Keith Olbermann delivered a nice smackdown of empty-headed Minnesota representative Michelle Bachmann on last night’s Countdown:
The bronze to Congresswoman Michele Bachmann. We’re all laughing at her historical gaffe yesterday about Jimmy Carter and swine flu. It turned out she topped herself on the floor of the House.
The Carter gaffe first, “I find it interesting that it was back in the 1970s that the swine flu broke out then under a Democrat President Jimmy Carter. And I’m not blaming this on President Obama. I just think it is an interesting coincidence.”
Yes, the swine outbreak was in February 1976 when Republican Gerald Ford was president 11 months before Carter was inaugurated. But on the same day, she pulled this whopper, “FDR applied the opposite formula, the Hoot-Smawley Act, which was a tremendous burden on tariff restrictions and then, of course, trade barriers and the regulatory burden and taxpayers. That’s what we saw happen under FDR. The American people suffered for almost 10 years under that kind of thinking.”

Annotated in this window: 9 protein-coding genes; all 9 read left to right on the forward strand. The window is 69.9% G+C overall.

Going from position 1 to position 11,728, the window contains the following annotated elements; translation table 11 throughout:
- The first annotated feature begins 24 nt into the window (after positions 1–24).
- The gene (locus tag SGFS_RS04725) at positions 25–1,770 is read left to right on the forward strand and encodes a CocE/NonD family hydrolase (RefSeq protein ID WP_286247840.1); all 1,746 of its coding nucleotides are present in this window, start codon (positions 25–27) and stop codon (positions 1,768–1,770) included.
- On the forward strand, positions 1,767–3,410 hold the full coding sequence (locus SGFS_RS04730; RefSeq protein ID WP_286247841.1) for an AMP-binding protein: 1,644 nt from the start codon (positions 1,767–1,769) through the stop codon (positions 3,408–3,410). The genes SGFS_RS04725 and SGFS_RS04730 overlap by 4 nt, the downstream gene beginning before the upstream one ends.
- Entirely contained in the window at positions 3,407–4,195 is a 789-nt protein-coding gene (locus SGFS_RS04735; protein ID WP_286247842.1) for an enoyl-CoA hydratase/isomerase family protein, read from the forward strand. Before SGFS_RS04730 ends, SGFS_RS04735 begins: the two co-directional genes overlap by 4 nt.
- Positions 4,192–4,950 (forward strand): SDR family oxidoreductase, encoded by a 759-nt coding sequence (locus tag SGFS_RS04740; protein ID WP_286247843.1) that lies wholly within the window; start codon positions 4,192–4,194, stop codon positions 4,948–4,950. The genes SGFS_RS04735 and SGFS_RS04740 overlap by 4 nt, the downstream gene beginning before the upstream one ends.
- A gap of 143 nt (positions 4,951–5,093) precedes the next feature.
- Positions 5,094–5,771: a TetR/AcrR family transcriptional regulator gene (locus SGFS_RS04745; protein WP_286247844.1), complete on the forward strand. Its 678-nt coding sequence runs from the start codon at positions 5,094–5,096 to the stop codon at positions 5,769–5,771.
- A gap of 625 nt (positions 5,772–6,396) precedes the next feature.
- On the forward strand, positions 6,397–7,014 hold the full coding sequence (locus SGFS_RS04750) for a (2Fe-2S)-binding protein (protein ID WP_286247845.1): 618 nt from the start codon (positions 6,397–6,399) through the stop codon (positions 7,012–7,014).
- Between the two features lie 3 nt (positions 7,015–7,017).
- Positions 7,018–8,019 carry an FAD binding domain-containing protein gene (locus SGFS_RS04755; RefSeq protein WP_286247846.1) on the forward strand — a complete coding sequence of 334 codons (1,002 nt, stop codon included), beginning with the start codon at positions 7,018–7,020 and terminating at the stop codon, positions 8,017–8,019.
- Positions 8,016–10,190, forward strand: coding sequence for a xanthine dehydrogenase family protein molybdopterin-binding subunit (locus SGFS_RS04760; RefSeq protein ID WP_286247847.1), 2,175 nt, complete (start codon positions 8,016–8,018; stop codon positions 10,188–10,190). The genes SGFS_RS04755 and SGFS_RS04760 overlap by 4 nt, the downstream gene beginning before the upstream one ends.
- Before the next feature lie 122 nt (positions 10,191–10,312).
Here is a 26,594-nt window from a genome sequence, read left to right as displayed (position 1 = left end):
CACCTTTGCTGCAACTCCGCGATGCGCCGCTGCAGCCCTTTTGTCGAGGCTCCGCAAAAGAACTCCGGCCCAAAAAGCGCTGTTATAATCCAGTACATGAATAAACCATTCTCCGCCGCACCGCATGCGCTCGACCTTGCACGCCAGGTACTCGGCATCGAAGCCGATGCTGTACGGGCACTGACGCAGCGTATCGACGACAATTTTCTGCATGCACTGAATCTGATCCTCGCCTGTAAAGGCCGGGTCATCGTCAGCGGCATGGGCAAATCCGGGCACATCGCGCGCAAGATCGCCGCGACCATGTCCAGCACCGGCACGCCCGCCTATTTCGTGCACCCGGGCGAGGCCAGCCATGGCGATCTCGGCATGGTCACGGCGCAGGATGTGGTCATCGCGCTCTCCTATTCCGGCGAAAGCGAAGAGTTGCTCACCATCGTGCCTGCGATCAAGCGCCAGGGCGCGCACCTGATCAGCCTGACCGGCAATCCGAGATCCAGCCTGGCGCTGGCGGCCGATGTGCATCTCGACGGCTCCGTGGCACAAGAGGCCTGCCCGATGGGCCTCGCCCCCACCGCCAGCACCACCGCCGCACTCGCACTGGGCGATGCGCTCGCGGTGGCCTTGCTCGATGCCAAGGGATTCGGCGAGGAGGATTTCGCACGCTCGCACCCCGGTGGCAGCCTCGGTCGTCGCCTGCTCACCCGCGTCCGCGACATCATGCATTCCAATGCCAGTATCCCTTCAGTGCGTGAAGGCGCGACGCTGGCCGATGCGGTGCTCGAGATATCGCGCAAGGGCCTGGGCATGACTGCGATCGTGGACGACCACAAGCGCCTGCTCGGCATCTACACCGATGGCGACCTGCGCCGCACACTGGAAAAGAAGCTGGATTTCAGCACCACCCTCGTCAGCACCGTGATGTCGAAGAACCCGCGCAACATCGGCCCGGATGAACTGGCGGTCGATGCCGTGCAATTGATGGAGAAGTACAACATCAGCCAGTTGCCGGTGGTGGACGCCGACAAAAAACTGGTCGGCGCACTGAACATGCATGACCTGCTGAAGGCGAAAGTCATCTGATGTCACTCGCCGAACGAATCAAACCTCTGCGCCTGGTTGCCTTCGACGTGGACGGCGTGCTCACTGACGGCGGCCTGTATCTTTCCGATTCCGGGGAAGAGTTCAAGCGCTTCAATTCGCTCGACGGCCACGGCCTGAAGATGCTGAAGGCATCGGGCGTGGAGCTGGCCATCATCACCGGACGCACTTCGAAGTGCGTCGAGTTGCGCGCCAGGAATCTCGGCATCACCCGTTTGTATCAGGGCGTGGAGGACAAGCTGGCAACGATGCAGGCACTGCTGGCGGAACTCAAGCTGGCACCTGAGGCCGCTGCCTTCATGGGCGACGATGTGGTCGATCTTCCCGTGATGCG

Seriously, congresswoman, you are a buffoon. Smoot-Hawley, not Hoot-Smawley. It was the Smoot-Hawley Tariff Act. And not only was it passed in 1930, three years before Franklin Roosevelt became president, but it was written by two Republicans, Sen. Reed Smoot and Congressman Willis Hawley. It was signed into law by a Republican President Herbert Hoover over the pleading of all the economists and big bankers, even the head of J.P. Morgan, and it was repealed under FDR in 1934.
I know, I know, congresswoman. You weren’t paying attention in history class in high school. You were too busy going to the movies. But it was in the movies, in Ferris Bueller’s Day Off where Ben Stein, the economics teacher, asked his class, “Anyone? Anyone?” where anyone raise or lowered. He was asking about the Smoot-Hawley Act. Hoot-Smawley. Hoot-Smawley.
We let this woman vote on actual pieces of legislation. But it’s worse that that. We let her drive a car. Hoot-Smawley.
The transcript, of course, does not do justice to Olbermann’s appropriately mocking tone.